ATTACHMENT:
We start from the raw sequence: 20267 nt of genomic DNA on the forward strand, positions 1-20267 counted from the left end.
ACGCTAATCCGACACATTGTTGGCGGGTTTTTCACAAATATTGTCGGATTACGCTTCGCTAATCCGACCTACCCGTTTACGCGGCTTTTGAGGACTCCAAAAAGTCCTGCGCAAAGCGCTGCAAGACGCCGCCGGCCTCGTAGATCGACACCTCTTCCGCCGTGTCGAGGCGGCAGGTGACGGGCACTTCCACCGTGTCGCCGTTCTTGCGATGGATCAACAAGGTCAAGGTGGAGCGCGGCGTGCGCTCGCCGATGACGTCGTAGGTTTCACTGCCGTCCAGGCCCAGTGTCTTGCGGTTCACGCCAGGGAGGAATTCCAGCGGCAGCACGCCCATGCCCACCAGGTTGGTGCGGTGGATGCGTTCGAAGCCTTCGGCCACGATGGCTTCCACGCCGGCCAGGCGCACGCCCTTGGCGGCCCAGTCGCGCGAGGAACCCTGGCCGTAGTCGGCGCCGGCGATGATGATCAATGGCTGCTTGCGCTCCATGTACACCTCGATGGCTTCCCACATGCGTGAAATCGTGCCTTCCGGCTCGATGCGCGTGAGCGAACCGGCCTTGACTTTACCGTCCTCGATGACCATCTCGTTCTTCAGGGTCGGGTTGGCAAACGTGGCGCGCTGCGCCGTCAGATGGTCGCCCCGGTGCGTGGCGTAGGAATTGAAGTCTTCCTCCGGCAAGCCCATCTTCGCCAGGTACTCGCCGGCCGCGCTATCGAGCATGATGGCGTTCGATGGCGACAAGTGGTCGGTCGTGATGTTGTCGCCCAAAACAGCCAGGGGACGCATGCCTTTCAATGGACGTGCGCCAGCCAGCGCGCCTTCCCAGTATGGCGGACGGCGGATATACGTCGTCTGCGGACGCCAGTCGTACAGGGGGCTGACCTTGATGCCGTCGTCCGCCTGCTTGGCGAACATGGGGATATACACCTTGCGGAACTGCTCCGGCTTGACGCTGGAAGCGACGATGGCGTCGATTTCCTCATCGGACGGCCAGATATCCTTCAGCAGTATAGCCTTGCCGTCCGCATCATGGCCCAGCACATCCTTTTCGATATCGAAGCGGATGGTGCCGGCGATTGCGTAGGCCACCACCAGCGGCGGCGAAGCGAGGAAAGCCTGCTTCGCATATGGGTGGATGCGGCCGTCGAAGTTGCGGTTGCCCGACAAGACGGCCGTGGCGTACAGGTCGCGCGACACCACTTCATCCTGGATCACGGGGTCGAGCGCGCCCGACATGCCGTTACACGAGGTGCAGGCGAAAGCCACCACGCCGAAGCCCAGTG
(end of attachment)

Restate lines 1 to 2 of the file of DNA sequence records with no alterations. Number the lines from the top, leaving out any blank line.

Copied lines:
We start from the raw sequence: 20267 nt of genomic DNA on the forward strand, positions 1-20267 counted from the left end.
ACGCTAATCCGACACATTGTTGGCGGGTTTTTCACAAATATTGTCGGATTACGCTTCGCTAATCCGACCTACCCGTTTACGCGGCTTTTGAGGACTCCAAAAAGTCCTGCGCAAAGCGCTGCAAGACGCCGCCGGCCTCGTAGATCGACACCTCTTCCGCCGTGTCGAGGCGGCAGGTGACGGGCACTTCCACCGTGTCGCCGTTCTTGCGATGGATCAACAAGGTCAAGGTGGAGCGCGGCGTGCGCTCGCCGATGACGTCGTAGGTTTCACTGCCGTCCAGGCCCAGTGTCTTGCGGTTCACGCCAGGGAGGAATTCCAGCGGCAGCACGCCCATGCCCACCAGGTTGGTGCGGTGGATGCGTTCGAAGCCTTCGGCCACGATGGCTTCCACGCCGGCCAGGCGCACGCCCTTGGCGGCCCAGTCGCGCGAGGAACCCTGGCCGTAGTCGGCGCCGGCGATGATGATCAATGGCTGCTTGCGCTCCATGTACACCTCGATGGCTTCCCACATGCGTGAAATCGTGCCTTCCGGCTCGATGCGCGTGAGCGAACCGGCCTTGACTTTACCGTCCTCGATGACCATCTCGTTCTTCAGGGTCGGGTTGGCAAACGTGGCGCGCTGCGCCGTCAGATGGTCGCCCCGGTGCGTGGCGTAGGAATTGAAGTCTTCCTCCGGCAAGCCCATCTTCGCCAGGTACTCGCCGGCCGCGCTATCGAGCATGATGGCGTTCGATGGCGACAAGTGGTCGGTCGTGATGTTGTCGCCCAAAACAGCCAGGGGACGCATGCCTTTCAATGGACGTGCGCCAGCCAGCGCGCCTTCCCAGTATGGCGGACGGCGGATATACGTCGTCTGCGGACGCCAGTCGTACAGGGGGCTGACCTTGATGCCGTCGTCCGCCTGCTTGGCGAACATGGGGATATACACCTTGCGGAACTGCTCCGGCTTGACGCTGGAAGCGACGATGGCGTCGATTTCCTCATCGGACGGCCAGATATCCTTCAGCAGTATAGCCTTGCCGTCCGCATCATGGCCCAGCACATCCTTTTCGATATCGAAGCGGATGGTGCCGGCGATTGCGTAGGCCACCACCAGCGGCGGCGAAGCGAGGAAAGCCTGCTTCGCATATGGGTGGATGCGGCCGTCGAAGTTGCGGTTGCCCGACAAGACGGCCGTGGCGTACAGGTCGCGCGACACCACTTCATCCTGGATCACGGGGTCGAGCGCGCCCGACATGCCGTTACACGAGGTGCAGGCGAAAGCCACCACGCCGAAGCCCAGTG